Thursday, May 17, 2007

Writ Large

From darkmatter via Amitava Kumar:

The interior and exterior space of the writer is blown up in Giancarlo Neri’s 30ft table and chair made from six tons of steel, plated with wood and painted brown. Placed deliberately in Hampstead Heath (London, UK) in 2005, an area with a historical concentration of canonized writers (Keats, Freud, Marx, to name a few). As one moves around the elongated table legs and looks up from under the table, the weight of the world as it is carried by the labour of writers, overwhelms, tires and leaves one wondering. In the writing of the literary histories of this landscape we know that the processes of legitimation and memorialisation have sliced out particular writers who have taken in the air of the heath and spoken out to the global currents of the landscape.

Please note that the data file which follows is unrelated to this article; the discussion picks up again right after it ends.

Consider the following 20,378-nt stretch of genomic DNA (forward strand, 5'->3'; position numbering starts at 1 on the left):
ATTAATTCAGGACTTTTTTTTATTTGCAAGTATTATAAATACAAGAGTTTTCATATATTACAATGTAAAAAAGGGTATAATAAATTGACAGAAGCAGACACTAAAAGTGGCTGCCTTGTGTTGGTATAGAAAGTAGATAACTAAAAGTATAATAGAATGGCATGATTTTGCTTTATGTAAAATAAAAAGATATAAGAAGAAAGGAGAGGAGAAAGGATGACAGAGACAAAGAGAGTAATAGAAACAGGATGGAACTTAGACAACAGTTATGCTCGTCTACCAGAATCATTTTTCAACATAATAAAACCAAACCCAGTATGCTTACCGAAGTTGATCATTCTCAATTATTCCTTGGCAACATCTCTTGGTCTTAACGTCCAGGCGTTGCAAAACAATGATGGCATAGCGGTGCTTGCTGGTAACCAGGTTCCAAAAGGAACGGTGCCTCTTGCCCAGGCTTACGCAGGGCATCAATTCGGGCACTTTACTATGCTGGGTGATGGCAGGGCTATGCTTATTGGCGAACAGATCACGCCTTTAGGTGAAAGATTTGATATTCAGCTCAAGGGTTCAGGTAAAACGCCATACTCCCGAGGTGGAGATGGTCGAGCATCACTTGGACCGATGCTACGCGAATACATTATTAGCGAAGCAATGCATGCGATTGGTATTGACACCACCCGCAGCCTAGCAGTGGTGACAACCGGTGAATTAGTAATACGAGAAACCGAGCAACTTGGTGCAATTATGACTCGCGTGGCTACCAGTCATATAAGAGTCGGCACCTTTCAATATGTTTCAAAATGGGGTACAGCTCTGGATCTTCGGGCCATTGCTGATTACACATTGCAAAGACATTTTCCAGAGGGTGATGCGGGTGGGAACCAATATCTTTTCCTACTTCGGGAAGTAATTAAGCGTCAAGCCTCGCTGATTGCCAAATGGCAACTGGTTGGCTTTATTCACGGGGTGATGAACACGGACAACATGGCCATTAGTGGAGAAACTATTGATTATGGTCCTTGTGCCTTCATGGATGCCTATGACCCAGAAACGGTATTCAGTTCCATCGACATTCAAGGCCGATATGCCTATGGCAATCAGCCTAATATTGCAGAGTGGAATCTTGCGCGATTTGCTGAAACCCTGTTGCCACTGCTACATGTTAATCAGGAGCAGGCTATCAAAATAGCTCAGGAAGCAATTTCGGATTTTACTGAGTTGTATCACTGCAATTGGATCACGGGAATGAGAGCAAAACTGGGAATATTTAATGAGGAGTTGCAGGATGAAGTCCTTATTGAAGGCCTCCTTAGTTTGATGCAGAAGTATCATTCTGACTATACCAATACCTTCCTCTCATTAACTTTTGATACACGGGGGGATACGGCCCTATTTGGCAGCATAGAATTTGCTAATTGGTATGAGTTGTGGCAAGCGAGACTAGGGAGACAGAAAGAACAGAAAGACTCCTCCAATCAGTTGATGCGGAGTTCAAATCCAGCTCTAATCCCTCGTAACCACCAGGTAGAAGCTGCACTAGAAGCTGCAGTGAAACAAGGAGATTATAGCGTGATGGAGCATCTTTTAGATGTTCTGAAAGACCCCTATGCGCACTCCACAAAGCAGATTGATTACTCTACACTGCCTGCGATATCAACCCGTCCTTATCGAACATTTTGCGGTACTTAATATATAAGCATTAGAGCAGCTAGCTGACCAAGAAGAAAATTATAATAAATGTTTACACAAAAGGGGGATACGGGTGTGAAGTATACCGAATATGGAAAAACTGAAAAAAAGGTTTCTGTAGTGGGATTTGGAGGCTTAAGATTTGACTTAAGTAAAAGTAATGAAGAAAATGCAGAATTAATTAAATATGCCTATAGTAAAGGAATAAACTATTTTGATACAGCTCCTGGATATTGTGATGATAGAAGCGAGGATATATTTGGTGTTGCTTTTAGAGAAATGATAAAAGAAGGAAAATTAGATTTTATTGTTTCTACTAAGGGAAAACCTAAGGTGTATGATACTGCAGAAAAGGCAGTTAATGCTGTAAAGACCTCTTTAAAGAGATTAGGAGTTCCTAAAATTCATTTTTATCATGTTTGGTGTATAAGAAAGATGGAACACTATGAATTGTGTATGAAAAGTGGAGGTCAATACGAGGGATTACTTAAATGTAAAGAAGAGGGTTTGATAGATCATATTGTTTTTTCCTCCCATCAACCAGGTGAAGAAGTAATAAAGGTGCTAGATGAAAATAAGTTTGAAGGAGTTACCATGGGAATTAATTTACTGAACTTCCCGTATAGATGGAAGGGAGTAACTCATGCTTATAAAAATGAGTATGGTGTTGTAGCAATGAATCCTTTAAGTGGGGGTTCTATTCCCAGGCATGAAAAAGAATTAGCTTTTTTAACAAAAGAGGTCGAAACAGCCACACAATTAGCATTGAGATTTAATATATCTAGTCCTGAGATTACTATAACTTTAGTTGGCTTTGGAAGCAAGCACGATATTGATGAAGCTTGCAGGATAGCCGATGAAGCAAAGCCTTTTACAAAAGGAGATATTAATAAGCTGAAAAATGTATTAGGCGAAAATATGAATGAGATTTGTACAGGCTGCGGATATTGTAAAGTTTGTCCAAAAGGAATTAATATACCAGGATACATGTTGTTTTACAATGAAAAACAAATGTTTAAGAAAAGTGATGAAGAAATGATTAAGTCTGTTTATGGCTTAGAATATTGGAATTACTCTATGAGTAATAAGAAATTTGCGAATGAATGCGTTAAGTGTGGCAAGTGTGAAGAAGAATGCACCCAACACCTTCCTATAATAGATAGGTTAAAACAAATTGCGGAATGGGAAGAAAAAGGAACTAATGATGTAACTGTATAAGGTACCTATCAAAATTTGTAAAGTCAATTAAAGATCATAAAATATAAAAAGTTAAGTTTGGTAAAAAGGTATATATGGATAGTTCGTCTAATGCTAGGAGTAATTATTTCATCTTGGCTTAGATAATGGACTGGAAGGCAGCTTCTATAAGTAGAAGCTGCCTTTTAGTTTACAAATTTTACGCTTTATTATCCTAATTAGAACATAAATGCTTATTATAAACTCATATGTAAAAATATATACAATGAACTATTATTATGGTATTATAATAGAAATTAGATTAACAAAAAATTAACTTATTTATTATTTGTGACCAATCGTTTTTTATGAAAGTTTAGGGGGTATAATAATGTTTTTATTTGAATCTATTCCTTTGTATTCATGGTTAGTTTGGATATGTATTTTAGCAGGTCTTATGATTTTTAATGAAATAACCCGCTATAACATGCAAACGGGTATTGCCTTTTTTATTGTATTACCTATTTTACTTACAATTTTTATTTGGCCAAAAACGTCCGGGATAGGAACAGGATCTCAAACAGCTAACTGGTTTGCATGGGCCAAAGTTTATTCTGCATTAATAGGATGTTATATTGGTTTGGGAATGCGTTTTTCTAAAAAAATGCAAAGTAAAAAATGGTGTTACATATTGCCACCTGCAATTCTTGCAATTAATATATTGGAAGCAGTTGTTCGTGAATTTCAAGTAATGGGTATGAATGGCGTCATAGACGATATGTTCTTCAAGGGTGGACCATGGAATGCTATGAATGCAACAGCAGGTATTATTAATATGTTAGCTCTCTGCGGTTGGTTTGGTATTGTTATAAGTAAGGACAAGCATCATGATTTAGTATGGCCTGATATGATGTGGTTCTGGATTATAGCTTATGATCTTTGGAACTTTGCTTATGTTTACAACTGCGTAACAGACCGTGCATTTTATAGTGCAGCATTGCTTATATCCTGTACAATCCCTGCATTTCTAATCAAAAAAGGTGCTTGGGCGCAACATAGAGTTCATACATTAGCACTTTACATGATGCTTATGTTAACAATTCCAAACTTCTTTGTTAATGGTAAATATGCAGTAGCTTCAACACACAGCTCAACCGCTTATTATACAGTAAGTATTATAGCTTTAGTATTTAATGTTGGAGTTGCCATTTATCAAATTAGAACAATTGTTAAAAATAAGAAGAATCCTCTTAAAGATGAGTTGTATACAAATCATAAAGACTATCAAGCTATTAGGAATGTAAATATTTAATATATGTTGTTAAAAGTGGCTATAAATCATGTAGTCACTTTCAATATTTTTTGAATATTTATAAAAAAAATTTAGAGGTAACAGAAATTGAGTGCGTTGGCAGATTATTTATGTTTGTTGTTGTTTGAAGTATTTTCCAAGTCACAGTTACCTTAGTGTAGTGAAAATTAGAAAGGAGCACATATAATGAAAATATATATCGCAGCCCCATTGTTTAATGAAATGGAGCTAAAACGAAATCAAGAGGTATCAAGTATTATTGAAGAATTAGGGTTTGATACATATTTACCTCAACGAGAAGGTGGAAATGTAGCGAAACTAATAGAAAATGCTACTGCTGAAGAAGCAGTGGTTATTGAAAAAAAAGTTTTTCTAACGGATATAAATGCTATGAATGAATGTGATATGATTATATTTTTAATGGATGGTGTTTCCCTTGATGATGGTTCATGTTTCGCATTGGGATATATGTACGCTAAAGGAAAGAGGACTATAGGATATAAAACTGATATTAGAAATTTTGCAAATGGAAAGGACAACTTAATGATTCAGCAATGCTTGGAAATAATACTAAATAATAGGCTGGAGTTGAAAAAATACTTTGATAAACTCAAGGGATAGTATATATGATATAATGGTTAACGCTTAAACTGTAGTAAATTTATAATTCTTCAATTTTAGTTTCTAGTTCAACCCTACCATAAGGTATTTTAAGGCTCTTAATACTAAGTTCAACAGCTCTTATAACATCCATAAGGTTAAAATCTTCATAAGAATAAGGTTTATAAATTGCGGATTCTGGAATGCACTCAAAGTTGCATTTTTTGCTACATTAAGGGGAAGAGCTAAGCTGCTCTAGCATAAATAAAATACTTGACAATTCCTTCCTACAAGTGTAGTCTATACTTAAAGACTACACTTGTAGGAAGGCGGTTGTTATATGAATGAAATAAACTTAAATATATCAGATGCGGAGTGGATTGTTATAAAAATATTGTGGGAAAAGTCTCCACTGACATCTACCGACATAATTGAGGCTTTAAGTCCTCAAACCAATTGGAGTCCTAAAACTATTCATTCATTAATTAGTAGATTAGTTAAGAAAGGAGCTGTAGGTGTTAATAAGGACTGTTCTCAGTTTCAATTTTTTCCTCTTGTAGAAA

Only a five minute walk away from the sculpture, is located the house where C.L.R. James and George Lamming lived during the 1950s. The footprints of these Caribbean diasporic writers, as well as the scores of other theorists, musicians, students and writers from the colonies which have lived and written in the area are not part of the social imagination of what has been hailed as a specific literary corner of the world. The guidebooks of local histories are not full of the concerns of C.L.R. James as he sat at his desk on 70 Parliament Hill writing about racism and revolt, for instance. Neither does the house have a blue plaque at the front of it.

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